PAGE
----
From the December 1946 issue of the Socialist Standard
We must abolish war. The alternative is wholesale destruction of life by the new and, as yet, little developed method of atom-bomb warfare. Millions of people who visit cinemas will have seen a film that was unearthly and strangely fascinating as a picture but horrifying in its significance. The film recorded the exploding at Bikini of the fifth atom bomb. The audience watched in silence.
After the 1914-18 war, many people thought the world was entering an era of peace. With the ending of a second world war it would be difficult to find anyone who would forecast even 10 years of peace between the major powers. Indeed, as our newspapers tell us quite openly, the major powers of the world are spending large sums of money on developing schemes for defensive and offensive warfare. No one knows whom they are going to attack or who is going to attack them. It is a vast game of “just in case.” The sad fact remains that the peoples of the world view with apathy all the preparations for war, even the increasing “efficiency’’ of the latest instrument of death. As long as people feel there is no immediate danger to themselves or their loved ones they are prepared to let things “work themselves out.” Nevertheless, the inhuman act of using atom bombs on Japan had its effect on the minds of millions of people. It will be a difficult task for the government of any country to gain the support of its people in a future war. The unpleasant alternatives to war used as threats in the past, such as fascism, loss of freedom, invasion by a foreign power, lowered standard of living, and so on, lose much of their terror when compared with the wholesale obliteration of towns.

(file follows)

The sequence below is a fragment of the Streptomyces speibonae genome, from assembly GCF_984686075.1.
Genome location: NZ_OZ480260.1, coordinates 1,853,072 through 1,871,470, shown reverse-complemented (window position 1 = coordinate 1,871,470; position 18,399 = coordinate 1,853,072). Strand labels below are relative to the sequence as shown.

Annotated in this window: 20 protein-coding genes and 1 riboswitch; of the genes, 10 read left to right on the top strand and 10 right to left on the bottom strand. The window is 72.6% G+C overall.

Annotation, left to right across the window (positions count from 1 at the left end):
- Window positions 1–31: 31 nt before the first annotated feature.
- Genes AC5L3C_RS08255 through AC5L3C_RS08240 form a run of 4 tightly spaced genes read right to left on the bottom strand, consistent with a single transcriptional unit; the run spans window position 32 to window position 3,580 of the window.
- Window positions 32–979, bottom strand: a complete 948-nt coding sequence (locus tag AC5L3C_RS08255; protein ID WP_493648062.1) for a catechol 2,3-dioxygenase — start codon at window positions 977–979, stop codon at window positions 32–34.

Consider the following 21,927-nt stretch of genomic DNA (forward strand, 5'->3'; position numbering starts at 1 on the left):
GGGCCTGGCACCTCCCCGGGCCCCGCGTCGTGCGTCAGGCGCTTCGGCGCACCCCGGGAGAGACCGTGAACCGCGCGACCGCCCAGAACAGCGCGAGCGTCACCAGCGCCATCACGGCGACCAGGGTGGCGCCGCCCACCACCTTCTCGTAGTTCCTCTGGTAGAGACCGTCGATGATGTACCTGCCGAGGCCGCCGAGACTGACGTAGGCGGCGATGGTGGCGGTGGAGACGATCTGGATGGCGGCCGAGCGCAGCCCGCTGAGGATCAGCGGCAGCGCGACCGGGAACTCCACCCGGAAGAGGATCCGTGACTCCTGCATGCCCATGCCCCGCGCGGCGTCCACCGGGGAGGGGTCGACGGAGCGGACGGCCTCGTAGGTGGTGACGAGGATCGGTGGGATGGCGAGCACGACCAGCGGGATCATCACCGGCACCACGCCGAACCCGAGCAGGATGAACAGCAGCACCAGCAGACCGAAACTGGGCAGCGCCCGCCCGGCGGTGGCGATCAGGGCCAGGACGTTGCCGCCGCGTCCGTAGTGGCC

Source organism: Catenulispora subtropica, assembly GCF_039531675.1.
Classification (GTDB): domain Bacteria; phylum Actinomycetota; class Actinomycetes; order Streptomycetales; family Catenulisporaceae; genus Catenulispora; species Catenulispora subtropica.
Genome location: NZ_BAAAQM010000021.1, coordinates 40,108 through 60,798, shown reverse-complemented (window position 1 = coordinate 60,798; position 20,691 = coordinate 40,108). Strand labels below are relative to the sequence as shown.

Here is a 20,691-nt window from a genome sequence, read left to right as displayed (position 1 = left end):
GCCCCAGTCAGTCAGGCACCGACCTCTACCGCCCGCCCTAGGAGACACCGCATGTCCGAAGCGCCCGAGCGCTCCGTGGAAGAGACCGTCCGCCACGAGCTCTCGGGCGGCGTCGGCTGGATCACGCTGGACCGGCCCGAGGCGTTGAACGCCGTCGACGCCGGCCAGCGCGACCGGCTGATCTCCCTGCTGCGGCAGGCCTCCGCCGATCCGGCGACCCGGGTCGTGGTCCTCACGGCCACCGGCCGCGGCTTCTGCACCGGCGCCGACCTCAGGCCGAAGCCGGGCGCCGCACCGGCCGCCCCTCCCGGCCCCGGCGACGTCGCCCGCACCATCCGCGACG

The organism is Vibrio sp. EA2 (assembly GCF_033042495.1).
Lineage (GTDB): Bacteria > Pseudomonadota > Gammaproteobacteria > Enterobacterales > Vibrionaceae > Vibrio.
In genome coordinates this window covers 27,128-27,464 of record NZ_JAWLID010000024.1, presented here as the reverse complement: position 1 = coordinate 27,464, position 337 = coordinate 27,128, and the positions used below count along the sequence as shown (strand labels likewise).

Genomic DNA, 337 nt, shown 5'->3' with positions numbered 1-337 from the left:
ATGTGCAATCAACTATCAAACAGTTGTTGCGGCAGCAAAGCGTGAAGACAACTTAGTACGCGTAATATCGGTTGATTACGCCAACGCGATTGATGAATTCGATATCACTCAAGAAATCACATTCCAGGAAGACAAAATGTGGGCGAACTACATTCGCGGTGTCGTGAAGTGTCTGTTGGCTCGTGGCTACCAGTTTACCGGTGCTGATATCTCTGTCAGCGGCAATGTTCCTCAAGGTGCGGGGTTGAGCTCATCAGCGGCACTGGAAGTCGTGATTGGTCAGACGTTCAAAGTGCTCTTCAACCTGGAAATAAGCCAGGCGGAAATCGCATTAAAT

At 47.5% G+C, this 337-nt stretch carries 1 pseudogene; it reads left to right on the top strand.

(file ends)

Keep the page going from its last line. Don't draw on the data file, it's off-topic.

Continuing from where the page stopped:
One ray of hope emerges from the terrifying events of the day. The will to survive is strong enough to make people question the necessity of war, and, in doing so, they will try to discover its cause. In seeking the cause of wars, we start on the road to understanding something about the system of society under which we live to-day, known as Capitalism. Under this system, the supply of the necessities of life and life itself have become subordinate to an essential characteristic of Capitalism—the sale of goods at a profit. Once we understand that the root-cause of all wars is the need of rivalling groups to control sources of raw materials and markets for the finished goods, it then becomes an easy matter to accept the Socialist case as the way out.
In the Socialist world there will be no boundaries to countries. The world will become a single unit. It will not be necessary for people to fight for food or living room or a “standard of living,” or any of the thousand and one reasons given from time to time to various nations in order to gain the support of the people in a war. In the Socialist world the people will produce food and clothing and build houses for all. The natural wealth of the world is more than enough to amply satisfy the needs of all humans, be they Jews, Arabs, Indians or English. There need be no shortages. The necessity for struggle as a means of deciding which section of the world's people shall have access to the products of the world has long since passed away. Money and wars will become fantastic memories together with atom bombs just as soon as the people of the world lift their miserable, bowed heads and listen to the teaching of Socialism, the last hope of humanity.